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understand there’s big money in making people laugh. Just like corporate executives, they’re forming joint ventures, hammering out lucrative deals, and identifying multiple revenue streams. By becoming crossover success stories, they’re able to leverage their name recognition into profitable branding tools and use them to land lucrative endorsement deals. Many have established careers in television and film and, in some cases, launched their own companies. Part of their success is their ability to reach audiences, black and white, through a variety of platforms, including cable and network television, DVDs, feature films, comedy albums, and stand-up acts.
Black comedians have come a long way since the days of vaudeville and the old “chitlin circuit,” which gave birth to legendary comics such as Redd Foxx and Jackie “Moms” Mabley. For the most part, they were relegated to performing at black nightclubs and theaters. Over the past few decades, however, there have been some notable exceptions. Among them are Bill Cosby and Flip Wilson (1960s), Richard Pryor (1970s), and Eddie Murphy (1980s). Wilson, for example, starred in The Flip Wilson Show, a variety show that lasted four seasons on NBC and brought his outrageous brand of burlesque humor to the mainstream. He was the first African American to gain major popularity as host of his own variety hour. He even appeared on the cover of Time magazine in 1972. In the 1980s, Murphy broke through to mainstream television, reviving a tired Saturday Night Live with memorable skits such as James Brown in the hot tub, Buckwheat, and the pimp Velvet Jones. He’d soon go on to become one of the highest-grossing stars in Hollywood history.
But for every Wilson and Murphy, there were dozens of others who would end up strapped for cash. Redd Foxx filed for bankruptcy in 1989, and the IRS wasted no time seizing all of his possessions. At one point in his career, he owned several homes, a TV production company, a theatrical management firm, a Los Angeles nightclub, and a Hollywood beauty parlor. His financial woes continued until his death in 1991. When Redd Foxx suffered a fatal heart attack, Murphy, who’d always been inspired by the comedic legend, paid for his funeral.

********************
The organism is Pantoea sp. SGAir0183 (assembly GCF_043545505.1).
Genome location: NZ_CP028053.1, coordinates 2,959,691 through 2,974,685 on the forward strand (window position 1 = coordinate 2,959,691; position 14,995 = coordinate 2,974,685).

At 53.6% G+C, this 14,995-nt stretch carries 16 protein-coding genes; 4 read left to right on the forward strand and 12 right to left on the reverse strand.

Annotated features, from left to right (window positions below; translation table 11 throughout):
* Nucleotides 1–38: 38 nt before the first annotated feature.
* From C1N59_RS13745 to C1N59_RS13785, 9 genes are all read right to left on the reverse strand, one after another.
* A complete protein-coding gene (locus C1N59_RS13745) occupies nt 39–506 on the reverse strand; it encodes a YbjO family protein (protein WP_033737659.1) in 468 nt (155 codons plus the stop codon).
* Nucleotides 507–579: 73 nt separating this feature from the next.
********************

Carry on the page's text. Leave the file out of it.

Cosby was perhaps the first stand-up comedian to successfully brand himself and capitalize on his image through endorsement deals with Coca-Cola and Jell-O pudding. He knew the value of ownership as well and secured the rights to his animated series, Fat Albert and the Cosby Kids. In fact, Cosby will continue to profit from the 30-year-old property later this month when the live-action remake of the hit cartoon is slated to reach the big screen. Cosby also produced The Cosby Show, which aired on NBC from 1984—1992. Among other things, it brought the stand-up comedian’s family-friendly humor to the mainstream. “If you want to talk about black comedians [who are] having the biggest impact on prime time [television, one of them] is obviously Bill Cosby,” says Marc Berman, senior editor at Mediaweek, noting that there was only